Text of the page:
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For Bullied Trans Youth, Online Education Can Be a Lifesaver

Education is for Everyone, But One Kind of Education Isn’t for Every Student 

Bullying is a systemic problem for U.S. schools. Up to one in three American students report been bullied at school, which can create both short- and long-term issues, and new research suggests youth suicide rates are the highest they’ve been since 1960. This problem is especially acute among more vulnerable populations, like transgender students, who report being driven to think about and attempt suicide more frequently than their cisgender peers. 

During this National Transgender Awareness Week, we must commit ourselves as educators to doing more to stem this tide. No child should have to spend the majority of their day feeling ostracized, unsafe, or utterly hopeless in the presence of readily available alternatives. Every student — no matter their color, shape, size or gender — deserves to feel safe and at home in their school environment. 

Education is for everyone, and that means we’ve got to make sure it works for everyone, too. 

Some schools and school districts are already attempting to do so by providing a model for inclusion. All schools in California, Colorado, New Jersey, and now Illinois are required to teach LGBTQ history, and Nevada’s Washoe County School District recently announced that its new elementary and middle schools will have gender-neutral bathrooms. The North Kansas City School District also offers gender-neutral facilities at its elementary schools, sixth-grade centers and high schools, one of which crowned a transgender student homecoming queen.

Unfortunately, this isn’t the reality at every school. A Virginia school district continued to refuse to let a transgender student use the boy’s bathroom, which a federal judge found to be unconstitutional just this past summer. A Georgia school district tried to allow transgender students to use whichever bathroom matched their identity, but wound up reversing its decision citing safety concerns. 

When schools either refuse to make inclusivity a top priority — or don’t have the resources to invest in the proper training, programs or facility upgrades — a family may have no choice but to find another educational home. In some larger cities, there might be several good options. However, for students in smaller, more remote locations, there may not be a physical school that meets their needs.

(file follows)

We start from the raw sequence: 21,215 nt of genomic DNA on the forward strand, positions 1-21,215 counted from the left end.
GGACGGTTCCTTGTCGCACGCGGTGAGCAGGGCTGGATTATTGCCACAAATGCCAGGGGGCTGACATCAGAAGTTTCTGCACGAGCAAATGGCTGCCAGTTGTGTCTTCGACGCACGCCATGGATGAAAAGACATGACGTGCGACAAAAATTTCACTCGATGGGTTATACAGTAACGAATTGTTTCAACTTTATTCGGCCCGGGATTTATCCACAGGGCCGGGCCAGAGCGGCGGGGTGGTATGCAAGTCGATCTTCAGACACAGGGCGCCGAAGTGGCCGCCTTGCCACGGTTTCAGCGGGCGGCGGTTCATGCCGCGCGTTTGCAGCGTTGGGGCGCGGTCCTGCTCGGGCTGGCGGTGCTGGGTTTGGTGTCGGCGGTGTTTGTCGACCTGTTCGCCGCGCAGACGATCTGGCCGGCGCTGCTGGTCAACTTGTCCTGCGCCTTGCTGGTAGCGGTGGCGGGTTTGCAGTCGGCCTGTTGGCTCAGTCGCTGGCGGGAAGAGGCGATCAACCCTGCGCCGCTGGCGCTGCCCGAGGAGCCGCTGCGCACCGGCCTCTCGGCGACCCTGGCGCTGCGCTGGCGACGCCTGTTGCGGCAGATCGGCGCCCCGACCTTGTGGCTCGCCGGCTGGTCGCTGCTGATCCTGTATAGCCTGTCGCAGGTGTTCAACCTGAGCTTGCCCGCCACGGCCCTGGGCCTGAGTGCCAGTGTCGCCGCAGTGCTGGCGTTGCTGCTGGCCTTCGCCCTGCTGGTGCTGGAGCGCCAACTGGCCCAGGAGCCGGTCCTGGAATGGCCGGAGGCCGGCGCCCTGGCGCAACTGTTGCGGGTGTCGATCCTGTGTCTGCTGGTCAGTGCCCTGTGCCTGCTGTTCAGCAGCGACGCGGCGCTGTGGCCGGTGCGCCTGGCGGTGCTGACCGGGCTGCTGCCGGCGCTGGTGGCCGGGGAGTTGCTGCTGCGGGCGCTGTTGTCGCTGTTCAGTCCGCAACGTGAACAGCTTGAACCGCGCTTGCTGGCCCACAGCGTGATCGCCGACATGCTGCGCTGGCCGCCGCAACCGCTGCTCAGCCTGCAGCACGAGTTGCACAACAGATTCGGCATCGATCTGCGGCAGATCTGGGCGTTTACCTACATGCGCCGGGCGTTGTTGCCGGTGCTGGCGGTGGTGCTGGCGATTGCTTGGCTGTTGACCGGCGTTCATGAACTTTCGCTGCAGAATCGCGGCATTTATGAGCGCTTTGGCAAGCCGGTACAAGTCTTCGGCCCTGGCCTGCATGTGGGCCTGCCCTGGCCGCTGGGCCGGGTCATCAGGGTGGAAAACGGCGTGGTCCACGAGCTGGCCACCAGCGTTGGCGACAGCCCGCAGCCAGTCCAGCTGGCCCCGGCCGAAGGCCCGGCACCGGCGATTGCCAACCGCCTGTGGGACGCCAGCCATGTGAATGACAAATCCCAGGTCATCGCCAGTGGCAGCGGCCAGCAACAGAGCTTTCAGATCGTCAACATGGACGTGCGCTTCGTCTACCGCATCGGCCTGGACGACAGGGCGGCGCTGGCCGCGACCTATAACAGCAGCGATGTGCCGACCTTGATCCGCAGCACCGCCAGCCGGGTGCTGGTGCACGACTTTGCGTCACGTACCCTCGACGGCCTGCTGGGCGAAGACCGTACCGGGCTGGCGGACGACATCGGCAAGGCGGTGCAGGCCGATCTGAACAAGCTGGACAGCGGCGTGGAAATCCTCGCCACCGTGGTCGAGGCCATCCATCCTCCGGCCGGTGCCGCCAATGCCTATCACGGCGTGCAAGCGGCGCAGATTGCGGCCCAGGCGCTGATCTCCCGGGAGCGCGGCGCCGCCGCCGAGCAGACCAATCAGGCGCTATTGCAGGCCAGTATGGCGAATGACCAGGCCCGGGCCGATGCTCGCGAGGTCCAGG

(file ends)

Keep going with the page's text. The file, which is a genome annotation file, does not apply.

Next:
That’s one thing that makes online public school options so important. Their curricula are aligned with state standards, which means online learners will receive the same education as any other public school student. They won’t fall behind their peers. And in some cases, they may even be able to get ahead — many online schools are distinctly focused on getting students prepared for their future careers, offering career technical education (CTE) pathways, plus opportunities for students to earn college credits and even industry certifications early.

Online programs also allow for a measure of self-pacing. This flexibility permits students who may need to take time out of their day to get their mental, emotional and physical health back on track to do so, especially important for individuals who have struggled with feelings of isolation or rejection, or who may have to undergo extensive medical procedures. 

June Hernandez’s case is an almost-perfect demonstration of both. After having surgery that required her to use a walker, she was bullied so badly, she left that school to attend Texas Online Preparatory Academy. Not only is bullying no longer an issue, should she need surgery again, she can recover from the comfort of home without having to miss much schoolwork. 

And for those worried that virtual schools are somehow “less,” consider this — I am Jazz star Jazz Jennings went this route, and she was accepted into Harvard University.

 “Accepted” is a key word here. We all want to feel it. We all want our children to feel it. And if we really want that to be the case, we have to accept the fact education is for everyone, but no single approach to education works for every student.  

Kevin P. Chavous, a former District of Columbia City Council member, is an attorney, author, education reform activist, and President of Academics, Policy and Schools at K12 Inc.

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